Community Trailblazer: Annie Heckenberger, Red Tettemer.
"Who cares about titles? My work speaks for itself."
Annie Heckenberger, the brain behind Pennsylvania Tourism's pioneering partnership with Foursquare, sounds off on her role, how her title informs her job -- and how it doesn't.
iMedia: How does being a "Community Trailblazer" inform and affect your job?
Annie Heckenberger: The title Community Trailblazer gives me more freedom to work beyond what might be my defined scope of work if I were "director of PR and social media." At Red Tettemer, our culture encourages hybrid staff members who stretch beyond the traditional agency roles. My title, at face value, indicates that I work with and within communities and that I'm seeking new ways to do my job, innovating. What those new ways are is up to me to define and make happen.
iMedia: What would you say is your job description?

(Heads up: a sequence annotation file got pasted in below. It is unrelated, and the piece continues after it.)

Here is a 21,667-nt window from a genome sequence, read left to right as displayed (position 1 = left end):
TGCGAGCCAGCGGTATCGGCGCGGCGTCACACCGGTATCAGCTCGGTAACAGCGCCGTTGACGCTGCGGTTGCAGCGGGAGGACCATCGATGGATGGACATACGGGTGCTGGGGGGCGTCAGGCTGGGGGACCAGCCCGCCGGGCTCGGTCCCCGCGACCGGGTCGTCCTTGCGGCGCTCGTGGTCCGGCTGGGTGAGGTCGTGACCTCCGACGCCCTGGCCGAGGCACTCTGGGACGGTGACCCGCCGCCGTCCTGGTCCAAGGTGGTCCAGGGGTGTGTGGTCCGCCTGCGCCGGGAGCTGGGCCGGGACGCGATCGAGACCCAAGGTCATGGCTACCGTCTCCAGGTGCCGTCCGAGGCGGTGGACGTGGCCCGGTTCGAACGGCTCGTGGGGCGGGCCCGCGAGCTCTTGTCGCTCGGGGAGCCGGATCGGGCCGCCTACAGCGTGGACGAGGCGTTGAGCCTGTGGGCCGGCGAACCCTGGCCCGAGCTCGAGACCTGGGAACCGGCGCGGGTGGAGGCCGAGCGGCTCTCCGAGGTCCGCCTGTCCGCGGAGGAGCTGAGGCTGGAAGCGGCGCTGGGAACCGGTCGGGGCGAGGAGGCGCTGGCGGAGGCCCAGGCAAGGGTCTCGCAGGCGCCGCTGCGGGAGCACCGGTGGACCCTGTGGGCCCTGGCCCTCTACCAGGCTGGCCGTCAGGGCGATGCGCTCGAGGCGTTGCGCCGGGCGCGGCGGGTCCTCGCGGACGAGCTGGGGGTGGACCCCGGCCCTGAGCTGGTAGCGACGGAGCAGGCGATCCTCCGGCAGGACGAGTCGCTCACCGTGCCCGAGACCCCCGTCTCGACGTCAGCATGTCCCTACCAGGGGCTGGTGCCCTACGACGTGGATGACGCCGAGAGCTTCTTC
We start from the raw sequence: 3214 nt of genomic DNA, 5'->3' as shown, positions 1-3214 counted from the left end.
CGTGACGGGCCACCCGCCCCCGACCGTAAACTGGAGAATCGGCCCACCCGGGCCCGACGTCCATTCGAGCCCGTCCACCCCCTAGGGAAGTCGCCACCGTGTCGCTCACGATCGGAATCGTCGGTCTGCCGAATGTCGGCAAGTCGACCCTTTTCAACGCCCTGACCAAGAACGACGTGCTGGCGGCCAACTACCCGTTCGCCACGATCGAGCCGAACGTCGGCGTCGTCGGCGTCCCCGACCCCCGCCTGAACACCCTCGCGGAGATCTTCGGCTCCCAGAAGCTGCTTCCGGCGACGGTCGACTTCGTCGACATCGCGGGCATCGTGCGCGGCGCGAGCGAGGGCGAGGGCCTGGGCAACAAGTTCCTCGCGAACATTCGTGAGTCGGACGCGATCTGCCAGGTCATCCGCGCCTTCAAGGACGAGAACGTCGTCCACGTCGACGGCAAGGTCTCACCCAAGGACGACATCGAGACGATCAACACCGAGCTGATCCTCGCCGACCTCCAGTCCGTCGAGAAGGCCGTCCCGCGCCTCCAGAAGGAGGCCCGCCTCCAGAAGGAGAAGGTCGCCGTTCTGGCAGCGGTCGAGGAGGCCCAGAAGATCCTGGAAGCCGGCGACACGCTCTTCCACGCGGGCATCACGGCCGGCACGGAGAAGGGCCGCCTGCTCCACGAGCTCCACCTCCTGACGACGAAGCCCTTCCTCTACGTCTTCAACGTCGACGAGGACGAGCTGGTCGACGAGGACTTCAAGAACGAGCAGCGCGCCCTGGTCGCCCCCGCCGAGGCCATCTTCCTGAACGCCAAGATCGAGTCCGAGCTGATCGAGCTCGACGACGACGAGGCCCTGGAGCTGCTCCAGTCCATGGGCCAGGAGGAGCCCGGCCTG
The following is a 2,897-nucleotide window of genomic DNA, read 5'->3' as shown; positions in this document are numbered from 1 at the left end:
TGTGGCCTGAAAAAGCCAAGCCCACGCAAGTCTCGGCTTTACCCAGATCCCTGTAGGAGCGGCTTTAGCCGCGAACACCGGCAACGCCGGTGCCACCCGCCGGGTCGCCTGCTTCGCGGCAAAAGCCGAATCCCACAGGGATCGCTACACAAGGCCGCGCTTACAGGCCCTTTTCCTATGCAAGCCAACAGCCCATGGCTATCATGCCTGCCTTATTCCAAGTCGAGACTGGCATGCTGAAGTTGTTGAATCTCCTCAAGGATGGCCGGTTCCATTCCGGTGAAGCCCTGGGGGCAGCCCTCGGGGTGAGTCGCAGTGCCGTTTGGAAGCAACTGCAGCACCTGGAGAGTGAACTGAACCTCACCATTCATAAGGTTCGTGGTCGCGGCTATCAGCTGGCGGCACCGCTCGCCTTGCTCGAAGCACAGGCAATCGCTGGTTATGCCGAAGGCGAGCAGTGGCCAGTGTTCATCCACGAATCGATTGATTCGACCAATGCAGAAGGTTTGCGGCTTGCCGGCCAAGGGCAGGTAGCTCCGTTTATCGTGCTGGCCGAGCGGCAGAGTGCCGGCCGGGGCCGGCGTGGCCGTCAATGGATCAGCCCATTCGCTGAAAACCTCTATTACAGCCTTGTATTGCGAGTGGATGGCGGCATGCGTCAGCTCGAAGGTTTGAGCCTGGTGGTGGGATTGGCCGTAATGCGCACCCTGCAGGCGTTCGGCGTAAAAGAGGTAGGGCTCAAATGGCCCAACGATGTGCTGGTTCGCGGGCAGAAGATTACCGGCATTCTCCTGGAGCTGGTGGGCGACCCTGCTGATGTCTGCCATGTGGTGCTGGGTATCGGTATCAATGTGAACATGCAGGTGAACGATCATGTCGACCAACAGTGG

Heckenberger: My job description? Do you have some time? Just kidding.
I work with account teams, our media planner, and our clients to shape strategy and plan our approach.
Then I collaborate with our creative teams to help shape campaigns so that they'll be newsworthy, appeal to press, and generate additional attention. I also help guide our clients on the ever-changing social media frontier and suggest ways for them to consistently provide value within social media communities that are relevant to their businesses.
Last and hopefully not least, I help Red Tettemer showcase agency work to the outside world and tell our own story.
iMedia: Do you ever feel your title is too limiting in its scope due to its emphasis on the community aspect of social media/digital marketing?
Heckenberger: I don't feel like my title is limiting in any way -- in fact, it's just the opposite. I think it's liberating not to be fenced in. Beyond that, who cares about titles? My work speaks for itself.
iMedia: How have your clients and new business prospects reacted to your title?
Heckenberger: Clients and prospects seem to dig the title. It definitely gets people talking.
The Ambassador of Buzz: Jonathan Kay, Grasshopper
"I would say my title helps me remember that I really am a company ambassador, 24 hours a day, 7 days a week."